Italian PM’s party shrugs off video of youth wing members performing fascist salutes

Far-right Brothers of Italy claims investigative media report into National Youth, which also featured shouts of ‘Seig Heil’ and ‘Duce,’ shows ‘fragmented, decontextualized images’

Illustrative: Members of National Youth, the youth wing of the Brothers of Italy party, hold a banner reading "Homeland" as they attend a joint rally of Italy's right-wing parties at Piazza del Popolo in Rome, September 22, 2022. (Andreas Solaro/AFP)
Illustrative: Members of National Youth, the youth wing of the Brothers of Italy party, hold a banner reading "Homeland" as they attend a joint rally of Italy's right-wing parties at Piazza del Popolo in Rome, September 22, 2022. (Andreas Solaro/AFP)

ROME — Italian Prime Minister Giorgia Meloni’s far-right party Wednesday dismissed an undercover media investigation into the fascist leanings of its youth wing.

“The journalistic report was built on the basis of fragmented, decontextualized images, taken in a private setting,” said Luca Ciriani, minister for relations with parliament and a member of Meloni’s Brothers of Italy party.

The investigation published last week by Italian news website Fanpage included video of members in Rome of the National Youth, the junior wing of Brothers of Italy, which has post-fascist roots.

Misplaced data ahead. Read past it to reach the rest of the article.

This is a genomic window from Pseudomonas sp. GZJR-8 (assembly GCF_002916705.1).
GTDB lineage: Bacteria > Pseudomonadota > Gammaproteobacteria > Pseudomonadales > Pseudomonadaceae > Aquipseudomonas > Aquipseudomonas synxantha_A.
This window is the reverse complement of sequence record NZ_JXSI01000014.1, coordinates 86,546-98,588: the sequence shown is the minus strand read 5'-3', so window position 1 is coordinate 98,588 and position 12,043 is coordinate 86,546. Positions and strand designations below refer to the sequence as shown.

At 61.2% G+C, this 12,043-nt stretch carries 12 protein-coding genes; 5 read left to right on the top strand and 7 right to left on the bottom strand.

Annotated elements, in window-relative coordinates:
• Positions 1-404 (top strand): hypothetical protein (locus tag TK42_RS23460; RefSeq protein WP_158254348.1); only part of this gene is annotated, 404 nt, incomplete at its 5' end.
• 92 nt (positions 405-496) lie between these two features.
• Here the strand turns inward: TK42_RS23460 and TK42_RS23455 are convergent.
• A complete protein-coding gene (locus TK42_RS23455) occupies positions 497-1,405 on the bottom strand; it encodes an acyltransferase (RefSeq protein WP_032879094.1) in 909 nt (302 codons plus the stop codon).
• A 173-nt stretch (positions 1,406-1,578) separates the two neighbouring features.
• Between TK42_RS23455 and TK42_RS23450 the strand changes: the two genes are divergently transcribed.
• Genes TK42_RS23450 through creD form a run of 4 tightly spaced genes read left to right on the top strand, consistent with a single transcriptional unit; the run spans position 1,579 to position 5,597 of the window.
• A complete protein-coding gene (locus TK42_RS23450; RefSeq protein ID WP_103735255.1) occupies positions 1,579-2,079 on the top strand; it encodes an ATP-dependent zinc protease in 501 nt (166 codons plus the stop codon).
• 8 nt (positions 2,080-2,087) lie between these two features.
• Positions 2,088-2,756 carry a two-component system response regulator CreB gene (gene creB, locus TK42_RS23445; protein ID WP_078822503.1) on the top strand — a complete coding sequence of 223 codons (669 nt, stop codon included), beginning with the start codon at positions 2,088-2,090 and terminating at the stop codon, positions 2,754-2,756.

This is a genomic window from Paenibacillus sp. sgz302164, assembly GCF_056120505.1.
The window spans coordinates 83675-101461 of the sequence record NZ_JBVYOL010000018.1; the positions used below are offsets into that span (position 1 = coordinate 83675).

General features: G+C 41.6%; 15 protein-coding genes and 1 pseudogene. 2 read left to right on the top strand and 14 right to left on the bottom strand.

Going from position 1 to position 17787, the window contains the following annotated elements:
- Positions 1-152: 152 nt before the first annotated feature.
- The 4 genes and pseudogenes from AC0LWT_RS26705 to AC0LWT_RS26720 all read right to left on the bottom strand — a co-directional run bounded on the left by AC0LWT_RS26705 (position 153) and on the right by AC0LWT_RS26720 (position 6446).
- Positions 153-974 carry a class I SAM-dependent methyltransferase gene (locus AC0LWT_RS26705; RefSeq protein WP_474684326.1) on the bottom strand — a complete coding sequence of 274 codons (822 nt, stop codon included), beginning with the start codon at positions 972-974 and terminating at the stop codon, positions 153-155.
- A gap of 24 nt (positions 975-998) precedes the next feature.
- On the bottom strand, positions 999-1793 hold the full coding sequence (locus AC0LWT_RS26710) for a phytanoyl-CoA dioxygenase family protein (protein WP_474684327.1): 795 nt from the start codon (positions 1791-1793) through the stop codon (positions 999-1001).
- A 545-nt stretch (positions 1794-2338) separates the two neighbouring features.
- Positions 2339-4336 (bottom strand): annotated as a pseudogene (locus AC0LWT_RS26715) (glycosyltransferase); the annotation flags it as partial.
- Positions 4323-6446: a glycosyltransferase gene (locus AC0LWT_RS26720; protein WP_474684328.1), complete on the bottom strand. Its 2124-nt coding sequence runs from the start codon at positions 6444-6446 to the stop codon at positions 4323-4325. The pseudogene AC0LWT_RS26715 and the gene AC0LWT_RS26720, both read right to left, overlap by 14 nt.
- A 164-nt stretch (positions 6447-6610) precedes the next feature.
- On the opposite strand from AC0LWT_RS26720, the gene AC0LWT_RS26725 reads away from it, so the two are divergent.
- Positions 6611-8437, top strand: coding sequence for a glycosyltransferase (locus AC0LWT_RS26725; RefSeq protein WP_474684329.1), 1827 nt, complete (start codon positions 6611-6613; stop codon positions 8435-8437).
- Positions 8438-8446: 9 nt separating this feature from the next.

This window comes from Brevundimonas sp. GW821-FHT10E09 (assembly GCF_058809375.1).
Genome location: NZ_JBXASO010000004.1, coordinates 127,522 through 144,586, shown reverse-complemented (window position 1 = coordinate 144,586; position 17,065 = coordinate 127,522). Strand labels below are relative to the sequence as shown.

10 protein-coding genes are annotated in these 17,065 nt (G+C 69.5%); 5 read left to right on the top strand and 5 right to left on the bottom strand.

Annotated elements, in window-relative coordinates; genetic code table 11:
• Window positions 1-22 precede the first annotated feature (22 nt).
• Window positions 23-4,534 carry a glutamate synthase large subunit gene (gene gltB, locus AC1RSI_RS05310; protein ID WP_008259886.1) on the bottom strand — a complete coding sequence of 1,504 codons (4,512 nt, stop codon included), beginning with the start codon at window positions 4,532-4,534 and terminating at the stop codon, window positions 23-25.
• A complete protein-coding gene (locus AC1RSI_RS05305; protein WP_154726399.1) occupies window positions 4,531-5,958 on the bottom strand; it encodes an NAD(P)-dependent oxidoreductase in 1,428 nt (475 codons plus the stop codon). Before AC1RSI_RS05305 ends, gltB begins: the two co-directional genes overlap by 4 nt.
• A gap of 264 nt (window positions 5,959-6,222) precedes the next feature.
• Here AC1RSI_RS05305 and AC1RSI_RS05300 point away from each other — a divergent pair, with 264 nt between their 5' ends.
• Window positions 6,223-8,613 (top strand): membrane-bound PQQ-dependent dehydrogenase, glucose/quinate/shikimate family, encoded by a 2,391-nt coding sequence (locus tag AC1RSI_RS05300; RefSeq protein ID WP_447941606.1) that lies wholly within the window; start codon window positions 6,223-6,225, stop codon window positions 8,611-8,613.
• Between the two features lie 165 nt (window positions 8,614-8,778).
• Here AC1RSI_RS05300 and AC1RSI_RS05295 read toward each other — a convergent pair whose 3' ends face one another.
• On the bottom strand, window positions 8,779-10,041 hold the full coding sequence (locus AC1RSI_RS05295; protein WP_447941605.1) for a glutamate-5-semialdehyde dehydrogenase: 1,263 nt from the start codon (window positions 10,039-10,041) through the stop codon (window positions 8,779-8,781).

In images secretly filmed by an undercover journalist, they are seen performing fascist salutes, chanting the Nazi “Sieg Heil” greeting and shouting “Duce” in support of Italian dictator Benito Mussolini.

At one meeting, a youth party leader appears to explain how the movement plans to fraudulently pocket state funds.

“The national youth movement has never been reported for attacks on left-wing collectives, nor has it ever publicly displayed banners with extremist slogans or references to fascism and Nazism,” Ciriani told parliament.

He brushed off a question from the center-left Democratic Party (PD) on whether the government would “intervene to prevent fascist propaganda,” saying the footage did not necessarily constitute a legal matter.

PD deputy Michela Di Biase said her party was “dramatically concerned” by the report.

“The images that we all saw are an apology for fascism in the full sense of the term. Girls and boys who are formed in the myth of those who have stained the history of our country with blood, persecution,” she said.

Italy’s Prime Minister Giorgia Meloni arrives for an informal EU leaders summit in Brussels, on June 17, 2024. (Nick Gammon / AFP)

Asked about the report on Monday, European Commission spokesman Eric Mamer did not mention Italy directly but condemned “fascist symbolism,” saying “We do not believe it is appropriate, we condemn it, we think it is morally wrong.”

Although Italian law bans the apology for — or justification of — Mussolini’s fascism, it is rarely enforced.

Illustrative: People appear to give the banned fascist salute during a rally to commemorate the slaying in 1978 of two members of a neo-fascist youth group in an attack later claimed by extreme-left militants, in Rome, January 7, 2024. (Francesco Benvenuti/LaPresse via AP)

Meloni was a teenage activist with the youth wing of the Italian Social Movement (MSI), formed by supporters of Mussolini after World War II.

The most right-wing leader to take office since 1945, she has sought to distance herself from her party’s legacy without entirely renouncing it.

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